Houston’s pension reform plan cleared the Texas Senate after bill author Joan Huffman (R-Houston) made concessions, allowing for the potential of cash-balance plans in the future. Huffman made the change after her original bill received pushback from conservatives who said it didn’t go far enough in reforming Houston’s public pension systems.
In short, the plan requires $2.5 billion in concessions from public employees in exchange for $1 billion in pension obligation bonds, pending voter approval.
Huffman’s plan was amended on the floor to include a provision allowing the employee unions to opt out of the benefit cuts if the city fails to deliver the $1 billion.
“The voters of Houston will have the ultimate say-so if this plan takes effect,” said Huffman.
While that provision does technically give Houston taxpayers an option, as noted previously, it provides them with an unfair choice. Either they allow the city to continue down an indebted path or they approve pension obligation bonds which, while it may not be new debt, certainly is a new form of debt.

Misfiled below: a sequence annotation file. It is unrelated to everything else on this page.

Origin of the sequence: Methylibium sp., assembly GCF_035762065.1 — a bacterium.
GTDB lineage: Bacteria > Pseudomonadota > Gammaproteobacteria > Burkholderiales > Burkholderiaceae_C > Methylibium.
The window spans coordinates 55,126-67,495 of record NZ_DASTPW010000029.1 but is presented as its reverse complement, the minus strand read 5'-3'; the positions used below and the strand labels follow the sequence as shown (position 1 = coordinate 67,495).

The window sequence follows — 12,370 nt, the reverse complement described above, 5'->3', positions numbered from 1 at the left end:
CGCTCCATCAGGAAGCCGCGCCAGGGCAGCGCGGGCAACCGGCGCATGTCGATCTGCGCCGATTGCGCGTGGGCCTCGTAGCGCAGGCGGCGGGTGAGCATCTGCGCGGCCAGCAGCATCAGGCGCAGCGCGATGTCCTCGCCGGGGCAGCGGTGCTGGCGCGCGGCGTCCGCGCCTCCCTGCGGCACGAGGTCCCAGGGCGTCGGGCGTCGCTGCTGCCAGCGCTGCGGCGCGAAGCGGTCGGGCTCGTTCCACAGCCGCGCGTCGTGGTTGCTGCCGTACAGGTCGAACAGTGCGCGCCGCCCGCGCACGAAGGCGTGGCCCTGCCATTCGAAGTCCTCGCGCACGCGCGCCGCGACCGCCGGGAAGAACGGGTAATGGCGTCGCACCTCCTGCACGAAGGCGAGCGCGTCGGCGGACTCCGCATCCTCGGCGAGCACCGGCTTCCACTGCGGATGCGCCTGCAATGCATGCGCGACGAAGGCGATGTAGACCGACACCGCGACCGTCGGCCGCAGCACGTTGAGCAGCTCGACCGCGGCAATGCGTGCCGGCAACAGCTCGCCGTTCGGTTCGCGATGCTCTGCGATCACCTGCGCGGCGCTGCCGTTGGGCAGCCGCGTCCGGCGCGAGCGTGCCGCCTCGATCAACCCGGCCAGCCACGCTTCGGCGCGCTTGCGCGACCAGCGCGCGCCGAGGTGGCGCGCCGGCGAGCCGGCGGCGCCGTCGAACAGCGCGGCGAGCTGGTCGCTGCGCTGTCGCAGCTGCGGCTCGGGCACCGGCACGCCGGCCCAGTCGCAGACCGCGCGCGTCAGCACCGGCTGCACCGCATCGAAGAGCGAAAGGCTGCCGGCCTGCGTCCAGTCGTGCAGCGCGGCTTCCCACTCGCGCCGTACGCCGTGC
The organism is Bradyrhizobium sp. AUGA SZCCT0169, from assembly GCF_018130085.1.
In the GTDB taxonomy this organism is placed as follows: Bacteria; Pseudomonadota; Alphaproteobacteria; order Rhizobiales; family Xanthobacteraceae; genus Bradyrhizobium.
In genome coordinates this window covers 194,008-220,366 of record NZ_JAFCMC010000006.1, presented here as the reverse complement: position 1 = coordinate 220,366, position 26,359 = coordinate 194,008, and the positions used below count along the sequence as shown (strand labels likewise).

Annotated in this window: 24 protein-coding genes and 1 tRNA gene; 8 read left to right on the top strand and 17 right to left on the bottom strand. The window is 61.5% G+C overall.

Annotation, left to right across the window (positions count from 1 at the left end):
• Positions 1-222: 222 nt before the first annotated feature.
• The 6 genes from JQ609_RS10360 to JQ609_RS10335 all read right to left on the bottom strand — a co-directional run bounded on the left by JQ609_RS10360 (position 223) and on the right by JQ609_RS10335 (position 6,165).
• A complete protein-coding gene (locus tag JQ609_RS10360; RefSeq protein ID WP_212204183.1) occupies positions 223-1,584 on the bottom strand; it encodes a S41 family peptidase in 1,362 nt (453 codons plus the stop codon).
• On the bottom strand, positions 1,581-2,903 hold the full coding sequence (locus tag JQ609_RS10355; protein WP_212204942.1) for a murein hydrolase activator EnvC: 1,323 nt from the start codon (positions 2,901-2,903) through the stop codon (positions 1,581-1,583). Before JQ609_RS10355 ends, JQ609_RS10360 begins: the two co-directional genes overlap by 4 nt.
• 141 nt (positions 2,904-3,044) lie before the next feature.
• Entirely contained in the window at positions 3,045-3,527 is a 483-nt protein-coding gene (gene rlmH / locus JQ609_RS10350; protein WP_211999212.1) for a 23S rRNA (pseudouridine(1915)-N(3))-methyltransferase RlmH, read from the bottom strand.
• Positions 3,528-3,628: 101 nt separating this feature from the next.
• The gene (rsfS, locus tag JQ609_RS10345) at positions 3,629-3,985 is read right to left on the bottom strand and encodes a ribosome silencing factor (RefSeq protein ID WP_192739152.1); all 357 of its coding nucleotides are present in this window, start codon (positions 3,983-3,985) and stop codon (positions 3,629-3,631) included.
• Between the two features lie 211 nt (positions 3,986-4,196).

Also included in the bill was a provision requiring Houston’s pension systems to convert to cash-balance plans if the police and fire plans fail to exceed a 65-percent funded ratio and the municipal plan fails to exceed a 60-percent funded ratio by 2021 and 2027, respectively.
While cash-balance plans are an improvement, they are an imperfect solution and Houston should begin moving to a defined contribution (such as a 401k) system to truly address the problem.
Cash-balance plans still face the same problems of all defined benefit plans, but the benefits are defined in a term more closely aligned to that of defined contribution. These plans still guarantee a minimum annual return on investment to employees’ pensions. In other words, increases and decreases in plan value do not directly affect the benefits promised to the employee, so the burden still falls on taxpayers.
The reform plan passed the Senate by a 25 to 5 vote with State Sen. Sylvia Garcia (D–Houston) present, but not voting because she is a recipient of a Houston municipal employee pension plan.
All eyes are on the Texas House which is set to take up their version, HB 43, on Saturday, May 6th. If nothing else, the House should follow the Senate’s lead in providing a trigger for new hires if the funding levels dip below an acceptable amount.